Meet Guest Bloggers Yaira, Amanda & LeeAnne on the About Us page!

Wednesday, November 30, 2011

Proclaiming our Faith

"Go therefore and make disciples of all nations, baptizing them in the name of the Father and of the son and of the Holy Spirit, and teaching them to obey everything that I have commanded you. And remember, I am with you always, to the end of the age."
The Gospel of Matthew 28:19-20

Known to Christians as “The Great Commission,” this text often evokes polarizing responses. On the one hand, it assures followers of Jesus that a living God is eternally present; and that, in obeying what Jesus taught, all on earth can be blessed.  Undeniably, however, many non- Christians and even some Christians have felt overwhelmed by a zealous missionary, at home or abroad, who seeks to convert the “alien other” to God. I believe that I can be a devout Christian and, at the same time, see God in all persons.  I especially appreciate the maxim attributed to St. Francis of Assisi: “Preach the Gospel, and, if necessary, use words;” for, to me, heeding the Great Commission means living a life that embodies Jesus’ summary of the Commandments: to love God with all my heart, soul, and mind, and to love my neighbor as myself.

Da’wa is the Arabic word for “invitation,” and is used in Islam to denote the practice of spreading God’s message. It is explained in the Quran:  “Invite to the way of your Lord with wisdom and good instruction, and argue with them in a way that is best. Indeed, your Lord is most knowing of who has strayed from His way, and He is most knowing of who is [rightly] guided.” (al-Nahl 16:125) This verse is both a reassuring and humbling ideal. It is reassuring because it expresses the underlying notion of strong trust in God, the All-Knowing, Who sees into the hearts of all people, whether or not they display signs of guidance. And it is humbling because it reminds us that a Muslim will always fall short of conveying the beauty of God’s message, no matter how knowledgeable and how spiritual he or she is. For this reason, every Muslim, at every stage of life—whether practicing the formal da’wa or not—recites the following supplication: “O God, guide us, guide through us, and allow us to be a reason for the guidance of others.”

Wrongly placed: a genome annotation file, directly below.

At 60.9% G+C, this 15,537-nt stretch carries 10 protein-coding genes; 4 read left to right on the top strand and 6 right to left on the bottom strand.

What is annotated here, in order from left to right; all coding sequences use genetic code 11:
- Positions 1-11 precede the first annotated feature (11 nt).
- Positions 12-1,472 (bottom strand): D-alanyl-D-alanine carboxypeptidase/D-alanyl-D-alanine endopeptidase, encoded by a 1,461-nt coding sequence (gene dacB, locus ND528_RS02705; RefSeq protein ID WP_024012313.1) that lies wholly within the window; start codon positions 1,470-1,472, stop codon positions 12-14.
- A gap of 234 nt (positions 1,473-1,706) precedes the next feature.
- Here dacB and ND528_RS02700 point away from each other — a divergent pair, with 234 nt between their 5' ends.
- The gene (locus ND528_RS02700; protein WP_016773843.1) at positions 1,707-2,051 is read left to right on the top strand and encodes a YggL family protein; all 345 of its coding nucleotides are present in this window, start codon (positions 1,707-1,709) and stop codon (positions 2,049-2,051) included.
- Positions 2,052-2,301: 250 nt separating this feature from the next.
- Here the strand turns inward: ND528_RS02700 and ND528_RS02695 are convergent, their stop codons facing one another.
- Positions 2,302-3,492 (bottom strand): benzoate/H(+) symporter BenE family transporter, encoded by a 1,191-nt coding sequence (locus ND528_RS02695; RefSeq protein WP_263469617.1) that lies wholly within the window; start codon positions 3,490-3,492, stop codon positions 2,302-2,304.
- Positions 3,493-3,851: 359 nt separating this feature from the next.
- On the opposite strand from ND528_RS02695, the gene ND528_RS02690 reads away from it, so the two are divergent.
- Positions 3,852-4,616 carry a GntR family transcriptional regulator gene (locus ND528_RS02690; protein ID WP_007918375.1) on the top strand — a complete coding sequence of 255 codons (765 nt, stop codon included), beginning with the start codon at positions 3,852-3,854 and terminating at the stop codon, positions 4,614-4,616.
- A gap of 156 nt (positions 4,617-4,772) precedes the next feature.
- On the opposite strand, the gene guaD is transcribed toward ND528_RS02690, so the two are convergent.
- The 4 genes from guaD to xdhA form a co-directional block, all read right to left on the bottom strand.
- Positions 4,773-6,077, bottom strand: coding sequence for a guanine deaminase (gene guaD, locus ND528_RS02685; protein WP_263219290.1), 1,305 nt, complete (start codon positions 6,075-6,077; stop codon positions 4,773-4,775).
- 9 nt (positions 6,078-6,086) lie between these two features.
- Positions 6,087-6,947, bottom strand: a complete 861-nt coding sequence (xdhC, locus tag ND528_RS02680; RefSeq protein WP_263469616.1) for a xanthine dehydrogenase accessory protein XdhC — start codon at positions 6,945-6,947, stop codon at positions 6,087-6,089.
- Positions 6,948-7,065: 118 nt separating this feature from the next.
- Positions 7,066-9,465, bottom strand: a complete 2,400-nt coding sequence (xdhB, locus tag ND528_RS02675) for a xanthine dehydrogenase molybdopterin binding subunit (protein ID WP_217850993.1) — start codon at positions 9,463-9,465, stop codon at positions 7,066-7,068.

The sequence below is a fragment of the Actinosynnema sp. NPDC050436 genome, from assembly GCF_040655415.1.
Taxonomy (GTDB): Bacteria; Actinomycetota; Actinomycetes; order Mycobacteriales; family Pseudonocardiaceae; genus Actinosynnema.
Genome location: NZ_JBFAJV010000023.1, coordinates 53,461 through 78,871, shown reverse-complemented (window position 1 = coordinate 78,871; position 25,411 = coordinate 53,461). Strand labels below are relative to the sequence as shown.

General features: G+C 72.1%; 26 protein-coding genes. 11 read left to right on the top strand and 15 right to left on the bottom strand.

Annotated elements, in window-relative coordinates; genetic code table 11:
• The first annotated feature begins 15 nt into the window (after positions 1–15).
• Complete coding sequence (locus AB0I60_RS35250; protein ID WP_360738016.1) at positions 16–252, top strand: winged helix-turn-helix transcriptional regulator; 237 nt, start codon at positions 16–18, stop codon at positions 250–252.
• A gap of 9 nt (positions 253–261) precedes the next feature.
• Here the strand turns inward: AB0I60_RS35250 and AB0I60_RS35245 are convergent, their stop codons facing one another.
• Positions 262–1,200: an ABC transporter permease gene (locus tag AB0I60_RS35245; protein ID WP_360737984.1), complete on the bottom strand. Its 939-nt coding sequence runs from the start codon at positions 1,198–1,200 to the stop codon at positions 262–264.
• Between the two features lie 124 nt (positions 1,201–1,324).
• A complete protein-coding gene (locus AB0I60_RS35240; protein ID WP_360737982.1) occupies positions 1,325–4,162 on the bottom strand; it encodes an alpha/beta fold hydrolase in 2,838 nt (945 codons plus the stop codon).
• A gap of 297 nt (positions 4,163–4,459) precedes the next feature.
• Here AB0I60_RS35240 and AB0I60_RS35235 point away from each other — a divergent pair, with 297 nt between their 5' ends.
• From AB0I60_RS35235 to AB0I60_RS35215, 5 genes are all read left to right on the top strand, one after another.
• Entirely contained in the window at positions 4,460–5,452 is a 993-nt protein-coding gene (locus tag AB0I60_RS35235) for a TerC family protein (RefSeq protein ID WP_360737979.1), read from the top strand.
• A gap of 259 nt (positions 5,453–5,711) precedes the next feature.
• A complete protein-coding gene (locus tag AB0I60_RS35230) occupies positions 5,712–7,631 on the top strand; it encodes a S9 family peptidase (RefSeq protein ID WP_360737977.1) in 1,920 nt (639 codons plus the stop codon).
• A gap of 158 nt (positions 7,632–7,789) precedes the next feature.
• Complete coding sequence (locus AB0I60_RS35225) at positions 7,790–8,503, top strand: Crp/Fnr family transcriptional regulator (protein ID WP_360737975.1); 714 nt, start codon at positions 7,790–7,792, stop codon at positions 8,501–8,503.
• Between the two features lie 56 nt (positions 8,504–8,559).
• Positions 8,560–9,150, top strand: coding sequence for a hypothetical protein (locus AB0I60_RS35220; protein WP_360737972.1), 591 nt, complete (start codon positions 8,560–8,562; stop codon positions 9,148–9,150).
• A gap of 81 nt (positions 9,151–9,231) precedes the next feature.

While Judaism welcomes convertsthe early rabbis established rituals surrounding formal conversion by the 4th centuryJews do not actively proselytize.  The main reason that Jews do not seek converts is that, throughout the centuries, proselytizing was often forbidden by the ruling religious majority.  In some historical periods it was even a capital crime for Jews to convert non-Jews, so Jewish evangelism did not develop as normative tradition for political reasons. Although Jews may be free to proselytize in many countries today, the collective history of Jewish persecution leads to our ongoing reluctance to proclaim our faith.  In fact, the custom of rabbis actually discouraging prospective converts in order to test their sincerity continues to this day, and—in the moment just before conversion—rabbis will often ask prospective converts if they are “choosing of their own free will to cast their lot with the Jewish people.”  Following his or her immersion in the mikvah (ritual bath), the new Jew proclaims the faith by reciting, "Hear O Israel, the Lord our God, the Lord is One." (Deuteronomy 6:9)